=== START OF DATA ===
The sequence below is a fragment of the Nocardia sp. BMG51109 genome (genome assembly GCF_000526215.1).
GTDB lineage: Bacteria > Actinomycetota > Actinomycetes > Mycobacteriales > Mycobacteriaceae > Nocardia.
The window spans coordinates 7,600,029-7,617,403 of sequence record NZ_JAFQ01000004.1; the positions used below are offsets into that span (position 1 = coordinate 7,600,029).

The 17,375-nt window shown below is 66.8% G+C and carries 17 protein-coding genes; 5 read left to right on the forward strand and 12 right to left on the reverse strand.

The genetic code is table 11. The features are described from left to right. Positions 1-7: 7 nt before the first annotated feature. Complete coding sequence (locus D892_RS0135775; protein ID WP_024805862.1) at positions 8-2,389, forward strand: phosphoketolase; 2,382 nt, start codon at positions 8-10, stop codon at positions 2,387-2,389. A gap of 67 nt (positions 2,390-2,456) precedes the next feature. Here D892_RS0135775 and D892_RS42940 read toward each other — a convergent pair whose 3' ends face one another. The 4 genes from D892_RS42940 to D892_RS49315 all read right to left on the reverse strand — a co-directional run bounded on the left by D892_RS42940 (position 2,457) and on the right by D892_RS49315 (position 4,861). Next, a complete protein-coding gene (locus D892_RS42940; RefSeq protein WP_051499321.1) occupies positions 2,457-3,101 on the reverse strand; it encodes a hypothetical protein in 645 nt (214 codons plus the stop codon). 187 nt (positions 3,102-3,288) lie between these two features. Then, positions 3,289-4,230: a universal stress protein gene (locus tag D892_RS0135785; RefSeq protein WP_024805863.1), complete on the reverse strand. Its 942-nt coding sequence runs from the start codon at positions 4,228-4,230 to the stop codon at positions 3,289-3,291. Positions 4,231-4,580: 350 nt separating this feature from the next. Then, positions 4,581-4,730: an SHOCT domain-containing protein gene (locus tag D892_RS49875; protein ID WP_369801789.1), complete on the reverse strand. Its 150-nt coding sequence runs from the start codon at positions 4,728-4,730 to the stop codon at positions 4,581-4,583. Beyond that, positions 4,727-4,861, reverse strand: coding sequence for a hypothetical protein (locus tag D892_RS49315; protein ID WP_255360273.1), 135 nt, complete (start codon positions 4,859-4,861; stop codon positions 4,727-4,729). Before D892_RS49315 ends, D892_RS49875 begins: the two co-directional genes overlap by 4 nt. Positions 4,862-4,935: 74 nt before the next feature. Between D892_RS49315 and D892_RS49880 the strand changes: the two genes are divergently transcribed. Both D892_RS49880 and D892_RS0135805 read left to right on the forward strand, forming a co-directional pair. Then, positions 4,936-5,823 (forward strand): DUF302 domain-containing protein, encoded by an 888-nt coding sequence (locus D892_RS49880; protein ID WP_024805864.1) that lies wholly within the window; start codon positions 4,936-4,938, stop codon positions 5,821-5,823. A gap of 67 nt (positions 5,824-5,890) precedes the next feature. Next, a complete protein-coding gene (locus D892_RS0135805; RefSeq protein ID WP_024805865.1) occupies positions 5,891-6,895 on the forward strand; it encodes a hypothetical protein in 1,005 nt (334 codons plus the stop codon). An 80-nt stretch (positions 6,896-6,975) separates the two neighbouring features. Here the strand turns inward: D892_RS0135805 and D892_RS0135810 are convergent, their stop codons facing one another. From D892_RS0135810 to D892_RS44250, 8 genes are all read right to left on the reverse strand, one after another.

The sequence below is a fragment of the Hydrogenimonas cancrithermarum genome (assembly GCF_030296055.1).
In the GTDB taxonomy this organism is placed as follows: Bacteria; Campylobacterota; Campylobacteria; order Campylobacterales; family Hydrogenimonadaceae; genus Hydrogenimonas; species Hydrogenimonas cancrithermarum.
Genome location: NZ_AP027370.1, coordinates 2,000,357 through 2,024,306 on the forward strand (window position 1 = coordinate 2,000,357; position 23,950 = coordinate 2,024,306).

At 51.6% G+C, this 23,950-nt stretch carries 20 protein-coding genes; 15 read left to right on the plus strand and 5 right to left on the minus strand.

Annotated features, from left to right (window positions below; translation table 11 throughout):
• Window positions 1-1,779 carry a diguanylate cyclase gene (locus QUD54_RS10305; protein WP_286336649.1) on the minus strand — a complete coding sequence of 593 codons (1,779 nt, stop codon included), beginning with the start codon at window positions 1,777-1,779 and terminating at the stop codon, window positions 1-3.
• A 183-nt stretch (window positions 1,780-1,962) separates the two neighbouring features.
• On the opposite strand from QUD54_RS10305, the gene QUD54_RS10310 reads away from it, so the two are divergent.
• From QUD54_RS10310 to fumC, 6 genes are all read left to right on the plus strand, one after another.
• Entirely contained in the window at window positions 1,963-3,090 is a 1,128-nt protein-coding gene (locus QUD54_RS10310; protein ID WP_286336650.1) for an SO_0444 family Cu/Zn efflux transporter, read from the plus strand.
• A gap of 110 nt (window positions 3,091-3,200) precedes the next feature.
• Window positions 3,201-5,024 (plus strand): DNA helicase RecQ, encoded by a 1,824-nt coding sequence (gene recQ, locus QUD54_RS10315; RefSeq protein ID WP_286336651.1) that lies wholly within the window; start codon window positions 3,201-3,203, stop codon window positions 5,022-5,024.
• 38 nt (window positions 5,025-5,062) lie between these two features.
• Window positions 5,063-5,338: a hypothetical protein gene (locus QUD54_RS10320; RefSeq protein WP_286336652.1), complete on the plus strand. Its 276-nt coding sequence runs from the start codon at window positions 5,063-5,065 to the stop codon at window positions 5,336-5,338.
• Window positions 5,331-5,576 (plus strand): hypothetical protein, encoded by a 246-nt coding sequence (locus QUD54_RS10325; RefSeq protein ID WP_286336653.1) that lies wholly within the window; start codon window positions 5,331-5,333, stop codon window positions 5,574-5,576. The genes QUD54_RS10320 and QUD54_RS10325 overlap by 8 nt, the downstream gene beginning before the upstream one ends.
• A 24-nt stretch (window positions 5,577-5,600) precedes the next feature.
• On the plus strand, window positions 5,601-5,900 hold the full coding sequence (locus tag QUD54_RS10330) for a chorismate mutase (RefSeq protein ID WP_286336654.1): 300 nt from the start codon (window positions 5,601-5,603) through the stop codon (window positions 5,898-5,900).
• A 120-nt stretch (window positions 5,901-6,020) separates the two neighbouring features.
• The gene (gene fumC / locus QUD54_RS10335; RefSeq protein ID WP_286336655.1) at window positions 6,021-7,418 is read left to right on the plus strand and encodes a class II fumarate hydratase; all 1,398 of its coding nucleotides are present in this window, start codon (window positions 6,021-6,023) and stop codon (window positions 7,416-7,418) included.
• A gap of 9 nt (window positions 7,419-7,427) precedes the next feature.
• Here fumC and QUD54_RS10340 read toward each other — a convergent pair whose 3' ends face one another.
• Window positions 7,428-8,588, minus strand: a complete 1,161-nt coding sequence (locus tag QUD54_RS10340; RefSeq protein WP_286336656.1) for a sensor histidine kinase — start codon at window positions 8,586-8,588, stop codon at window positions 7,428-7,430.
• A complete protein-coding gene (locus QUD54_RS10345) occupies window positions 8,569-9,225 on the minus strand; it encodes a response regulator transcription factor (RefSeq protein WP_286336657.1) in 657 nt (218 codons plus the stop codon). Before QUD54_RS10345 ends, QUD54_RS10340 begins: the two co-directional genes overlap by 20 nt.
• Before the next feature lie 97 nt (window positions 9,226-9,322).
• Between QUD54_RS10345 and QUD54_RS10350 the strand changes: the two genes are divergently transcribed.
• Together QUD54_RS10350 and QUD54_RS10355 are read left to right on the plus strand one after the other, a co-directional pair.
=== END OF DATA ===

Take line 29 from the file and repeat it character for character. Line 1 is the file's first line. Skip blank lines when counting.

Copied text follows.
• Before the next feature lie 97 nt (window positions 9,226-9,322).